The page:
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Pros and cons of mortgages

Owning a home is a dream very many people have, but it is not a process that should be without due consideration to all the implications. The process of buying a home is expensive and the cost of maintaining the house once you have bought it is also expensive because you might find that you need to do things like renovations, repairs or pay maintenance fees.

The type of mortgage you take will depend on how you tolerate risk, how your personal situation is and the economic conditions of the market.  There are two major kinds of mortgage you can take an adjustable rate mortgage and fixed rate mortgage. 

 Adjustable rate mortgage (ARM).

These typically have low initial rates.  

  • Standard ARMs allow for payments to fall when market rates fall and they have a low initial rate. However, the reverse is also true because when the market rates rise, you have to adjust your payments accordingly thus no stability in terms of payment.
  • Convertible ARMs have the advantages and disadvantages of the standard ARMs but you have the benefit of being able to ‘lock’ in the low rates when they fall.  The initial rate is a bit higher than the standard ones and to take advantage of the lock aspect you have to pay a fee.
  • Two-step mortgage has a low initial rate which is fixed for a period of time. Payments will fluctuate depending on how the market is.
  • Balloon ARM is much like the standard ARM but you may need to refinance to pay off the balloon and the terms can, therefore, be very unattractive.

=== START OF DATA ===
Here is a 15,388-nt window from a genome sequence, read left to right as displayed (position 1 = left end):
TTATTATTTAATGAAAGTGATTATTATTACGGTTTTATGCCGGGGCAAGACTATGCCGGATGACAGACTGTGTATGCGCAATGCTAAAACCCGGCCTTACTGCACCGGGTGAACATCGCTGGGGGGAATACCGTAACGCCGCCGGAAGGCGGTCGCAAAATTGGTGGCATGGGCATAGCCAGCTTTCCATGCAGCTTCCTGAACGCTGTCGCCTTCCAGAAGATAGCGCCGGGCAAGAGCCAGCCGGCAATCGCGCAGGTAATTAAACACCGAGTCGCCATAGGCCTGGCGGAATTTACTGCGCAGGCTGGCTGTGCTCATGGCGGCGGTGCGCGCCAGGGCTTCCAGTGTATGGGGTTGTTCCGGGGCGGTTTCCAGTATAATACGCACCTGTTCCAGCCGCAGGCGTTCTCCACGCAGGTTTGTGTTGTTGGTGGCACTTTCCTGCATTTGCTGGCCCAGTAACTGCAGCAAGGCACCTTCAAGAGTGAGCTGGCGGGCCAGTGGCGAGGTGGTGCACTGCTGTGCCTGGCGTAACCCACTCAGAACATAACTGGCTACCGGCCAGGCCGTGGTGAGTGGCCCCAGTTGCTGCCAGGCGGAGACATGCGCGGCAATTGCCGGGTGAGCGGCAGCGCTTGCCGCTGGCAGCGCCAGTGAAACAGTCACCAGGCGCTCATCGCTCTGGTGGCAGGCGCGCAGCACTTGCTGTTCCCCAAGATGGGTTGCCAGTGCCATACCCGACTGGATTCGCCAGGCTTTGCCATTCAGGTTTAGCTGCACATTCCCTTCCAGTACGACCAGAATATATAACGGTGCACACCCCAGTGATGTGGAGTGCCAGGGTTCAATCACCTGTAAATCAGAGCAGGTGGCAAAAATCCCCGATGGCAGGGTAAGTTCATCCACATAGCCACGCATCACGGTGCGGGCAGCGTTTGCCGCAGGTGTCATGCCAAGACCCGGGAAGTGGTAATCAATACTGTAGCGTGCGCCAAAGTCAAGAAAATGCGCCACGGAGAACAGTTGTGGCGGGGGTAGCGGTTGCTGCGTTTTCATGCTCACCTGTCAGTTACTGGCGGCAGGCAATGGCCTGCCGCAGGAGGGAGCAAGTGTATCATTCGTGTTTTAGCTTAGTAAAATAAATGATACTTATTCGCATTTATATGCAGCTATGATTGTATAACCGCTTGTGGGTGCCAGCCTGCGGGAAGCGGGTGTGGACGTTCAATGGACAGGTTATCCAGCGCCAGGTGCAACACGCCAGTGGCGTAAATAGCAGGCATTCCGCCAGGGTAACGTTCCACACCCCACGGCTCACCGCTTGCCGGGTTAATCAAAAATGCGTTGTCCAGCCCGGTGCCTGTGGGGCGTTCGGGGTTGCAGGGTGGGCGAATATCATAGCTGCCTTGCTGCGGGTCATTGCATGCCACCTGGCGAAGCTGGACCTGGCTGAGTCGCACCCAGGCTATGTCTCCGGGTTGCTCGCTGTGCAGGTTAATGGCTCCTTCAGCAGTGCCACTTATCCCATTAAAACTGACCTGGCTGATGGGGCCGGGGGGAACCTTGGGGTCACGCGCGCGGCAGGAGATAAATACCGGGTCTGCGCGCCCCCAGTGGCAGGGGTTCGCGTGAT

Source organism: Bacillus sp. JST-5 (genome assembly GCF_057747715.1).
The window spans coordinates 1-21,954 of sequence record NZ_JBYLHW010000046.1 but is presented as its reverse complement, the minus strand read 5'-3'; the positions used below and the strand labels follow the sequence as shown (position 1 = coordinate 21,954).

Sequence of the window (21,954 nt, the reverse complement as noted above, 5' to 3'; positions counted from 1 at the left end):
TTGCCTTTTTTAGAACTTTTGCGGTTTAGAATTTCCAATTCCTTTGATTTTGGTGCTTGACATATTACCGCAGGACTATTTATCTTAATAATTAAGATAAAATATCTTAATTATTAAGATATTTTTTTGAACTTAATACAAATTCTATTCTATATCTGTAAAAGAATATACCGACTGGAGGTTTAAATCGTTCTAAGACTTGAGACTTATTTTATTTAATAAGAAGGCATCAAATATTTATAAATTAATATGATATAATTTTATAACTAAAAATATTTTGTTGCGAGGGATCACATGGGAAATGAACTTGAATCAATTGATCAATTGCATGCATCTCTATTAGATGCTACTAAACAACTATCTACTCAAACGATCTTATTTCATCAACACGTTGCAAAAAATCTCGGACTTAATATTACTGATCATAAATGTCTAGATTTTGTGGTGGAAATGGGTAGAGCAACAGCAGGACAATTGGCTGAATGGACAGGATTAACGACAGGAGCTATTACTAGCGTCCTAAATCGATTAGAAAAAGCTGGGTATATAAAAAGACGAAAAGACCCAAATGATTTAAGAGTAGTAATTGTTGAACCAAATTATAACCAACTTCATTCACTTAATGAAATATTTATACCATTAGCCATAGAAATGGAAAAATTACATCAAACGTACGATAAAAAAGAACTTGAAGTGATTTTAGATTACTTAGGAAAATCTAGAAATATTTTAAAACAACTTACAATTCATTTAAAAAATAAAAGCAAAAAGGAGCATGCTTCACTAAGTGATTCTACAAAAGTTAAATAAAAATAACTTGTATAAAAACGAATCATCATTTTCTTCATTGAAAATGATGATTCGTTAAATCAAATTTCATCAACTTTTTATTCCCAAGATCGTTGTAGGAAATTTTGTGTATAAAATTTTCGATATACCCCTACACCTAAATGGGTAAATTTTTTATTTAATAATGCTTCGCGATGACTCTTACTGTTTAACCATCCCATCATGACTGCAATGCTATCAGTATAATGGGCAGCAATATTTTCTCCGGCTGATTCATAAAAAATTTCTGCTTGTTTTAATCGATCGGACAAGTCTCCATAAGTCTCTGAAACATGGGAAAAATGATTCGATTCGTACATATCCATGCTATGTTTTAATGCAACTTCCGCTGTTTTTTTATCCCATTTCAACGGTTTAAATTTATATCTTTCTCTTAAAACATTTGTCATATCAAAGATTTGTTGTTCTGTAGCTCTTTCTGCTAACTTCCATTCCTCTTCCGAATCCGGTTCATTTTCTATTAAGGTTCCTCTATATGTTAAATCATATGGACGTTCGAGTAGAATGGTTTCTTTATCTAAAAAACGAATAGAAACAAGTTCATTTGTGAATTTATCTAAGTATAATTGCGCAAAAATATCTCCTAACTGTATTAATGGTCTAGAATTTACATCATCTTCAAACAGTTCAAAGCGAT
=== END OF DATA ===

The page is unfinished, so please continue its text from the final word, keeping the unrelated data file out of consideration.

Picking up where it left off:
• Interest-only ARM –   like the other ARMs, they depend on the market fluctuations but there is no reduction on the loan principal.
  •  Graduated payment loan – these have a lower initial monthly payment which increases over time; you need to be careful about the amortization schedule because it can be negative in the beginning and lenders may charge premiums.

Fixed-rate mortgage.

These do not depend on market fluctuations, therefore, providing a more stable payment option.

  • Conventional fixed rate loans– have stable payments but the initial interest is high
  •  Fixed rate balloon – it has a lower interest rate than conventional fixed-rate but you may need to refinance to pay it off, and the terms can be very unattractive.
  • Interest only loans – they have loan monthly payments and you need to refinance, renew or pay early and they offer no loan reduction through amortization.
  • Bi-weekly loans – these allow for smaller payments and you can pay them off quicker.

The decision to take a mortgage and the type of mortgage depends on the individual’s capability to handle their mortgage payments. It is not advisable to go through the process yourself, talk to a mortgage broker or financial experts to help you better understand what the mortgage rates mean in terms of payments of the interest and any penalties if you are unable to pay.